WWII US Army M-1 Helmet -
The M1 helmet is a combat helmet that was used by the American military from World War II until it was succeeded by the PASGT helmet beginning in 1985. For over forty years, the M1 was standard issue for the U.S. military and naval forces, and has become an icon of the American military, with its design inspiring other militaries around the world.
The item featured here is a United States Army M-1 helmet. As issued during World War Two.
The design of the helmet consists of a metal shell with two
attached to each side. The canvis chin strap is secured to each bail. A metal buckle device
attached to the end of the chin straps hooked together to secure the helmet to the soldier's
A fiberglass liner is placed inside of the metal shell. The liner was lighter in weight and
contained the canvis suspension that made the helmet more comfortable to wear. The liner has
a thin lether chin strap that was not permanently attached to it.
The liner could be worn without the shell. The shell could not be worn without the liner.
The front of the liner has a metal gromet. Rank insignia could be attached through the hole.
This practice was abandoned after it was realized that enemy snipers could identify and target
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This page is a recognition and identification guide for US hats and helmets. Multiple
detailed photos of a specific sample are provided. Descriptions point out clearly defined
points that should be noted.
One of the most commonly asked questions is "How much is my US headgear worth?".
A price guide is included here to address this question. The value of the hats and helmets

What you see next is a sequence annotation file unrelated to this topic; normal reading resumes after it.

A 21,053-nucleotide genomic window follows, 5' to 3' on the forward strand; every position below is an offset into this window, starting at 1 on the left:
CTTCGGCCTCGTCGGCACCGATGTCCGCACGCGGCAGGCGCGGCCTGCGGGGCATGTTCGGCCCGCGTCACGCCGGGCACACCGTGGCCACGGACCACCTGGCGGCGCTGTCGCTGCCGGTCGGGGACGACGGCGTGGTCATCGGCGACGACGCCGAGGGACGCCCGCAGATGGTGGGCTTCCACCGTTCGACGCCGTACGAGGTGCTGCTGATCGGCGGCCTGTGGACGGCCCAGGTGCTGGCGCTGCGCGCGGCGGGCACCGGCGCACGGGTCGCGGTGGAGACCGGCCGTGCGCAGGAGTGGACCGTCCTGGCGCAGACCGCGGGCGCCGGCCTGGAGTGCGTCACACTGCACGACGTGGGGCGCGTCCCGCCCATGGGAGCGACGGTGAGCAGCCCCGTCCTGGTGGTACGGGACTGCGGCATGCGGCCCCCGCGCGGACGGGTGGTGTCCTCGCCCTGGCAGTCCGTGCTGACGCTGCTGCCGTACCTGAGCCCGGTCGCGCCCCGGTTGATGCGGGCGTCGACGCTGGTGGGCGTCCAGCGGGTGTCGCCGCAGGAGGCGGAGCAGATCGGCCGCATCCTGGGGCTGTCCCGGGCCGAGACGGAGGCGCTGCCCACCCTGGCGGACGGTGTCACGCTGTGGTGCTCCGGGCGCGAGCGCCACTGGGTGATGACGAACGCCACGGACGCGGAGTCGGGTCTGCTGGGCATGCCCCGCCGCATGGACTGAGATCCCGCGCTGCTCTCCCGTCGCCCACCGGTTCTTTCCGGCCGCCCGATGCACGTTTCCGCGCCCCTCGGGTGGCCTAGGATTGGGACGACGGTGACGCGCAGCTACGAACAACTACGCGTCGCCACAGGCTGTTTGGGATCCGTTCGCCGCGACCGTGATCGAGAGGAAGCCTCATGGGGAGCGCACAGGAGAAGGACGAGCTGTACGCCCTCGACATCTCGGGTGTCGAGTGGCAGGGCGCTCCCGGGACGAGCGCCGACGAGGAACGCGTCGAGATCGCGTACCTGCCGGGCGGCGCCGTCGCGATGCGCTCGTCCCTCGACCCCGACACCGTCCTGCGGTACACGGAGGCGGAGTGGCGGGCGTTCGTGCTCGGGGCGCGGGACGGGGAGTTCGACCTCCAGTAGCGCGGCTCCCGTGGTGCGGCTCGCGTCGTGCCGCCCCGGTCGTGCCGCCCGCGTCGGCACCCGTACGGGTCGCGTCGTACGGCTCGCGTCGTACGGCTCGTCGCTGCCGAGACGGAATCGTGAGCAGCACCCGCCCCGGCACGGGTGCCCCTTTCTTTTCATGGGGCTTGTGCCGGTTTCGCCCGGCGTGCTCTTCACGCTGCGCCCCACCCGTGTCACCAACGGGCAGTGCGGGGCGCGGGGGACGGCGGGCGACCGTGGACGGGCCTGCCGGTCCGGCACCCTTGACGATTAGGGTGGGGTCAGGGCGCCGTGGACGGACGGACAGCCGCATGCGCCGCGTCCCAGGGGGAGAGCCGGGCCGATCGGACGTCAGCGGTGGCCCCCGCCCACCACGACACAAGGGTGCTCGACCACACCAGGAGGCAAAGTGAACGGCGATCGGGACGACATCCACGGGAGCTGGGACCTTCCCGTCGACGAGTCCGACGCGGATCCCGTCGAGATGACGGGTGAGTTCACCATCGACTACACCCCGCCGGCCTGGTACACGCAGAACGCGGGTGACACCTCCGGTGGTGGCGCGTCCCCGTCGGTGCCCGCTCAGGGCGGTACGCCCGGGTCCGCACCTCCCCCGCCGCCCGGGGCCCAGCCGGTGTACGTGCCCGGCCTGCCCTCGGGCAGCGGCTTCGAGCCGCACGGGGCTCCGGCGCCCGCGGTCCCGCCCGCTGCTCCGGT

is reviewed over a period of several years. A trend can be observed. The present worth
of US militaria in the collector's market is illustrated.
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A set of small metal studs is attached to the side of the liner. The leather chin strap
had a couple of metal hooks that could snap to the side posts in turn attaching themselves
to the liner.
The helmet shown here has a net cover. These items were popular among GI's because it would
allow them to attach twigs and other camouflaged material to provide concealment in the field.
The nets were cut off from cargo nets used in Navy ships.
The edge of the helmet was covered with a metal insert that ran the entire perimeter. This piece was
added to cover any rough edges left after the manufacturing process. It protected the GI from getting
any cuts by the metal.
The area where the starting and ending points of the insert meet forms a seam. WWII helmets had the
seam in the front of the helmet. Post war (and some late war) helmets had it in the back. This fact
has given birth to the term "Front seam".
US headgear is currently being
It is becoming more difficult to be able to tell the fake ones from the real ones because
the quality of the reproductions is improving. The collector must become familiarized with
the construction style and materials employed in the manufacturing of this headgear.
Attention to the details is critical in order to be able to determine the authenticity of
If you have an interest is seeing other American military headgear, you can do so by
going to our US Military headgear
identification guide. Where we cover Army, Navy, Army Air Force and other organizations.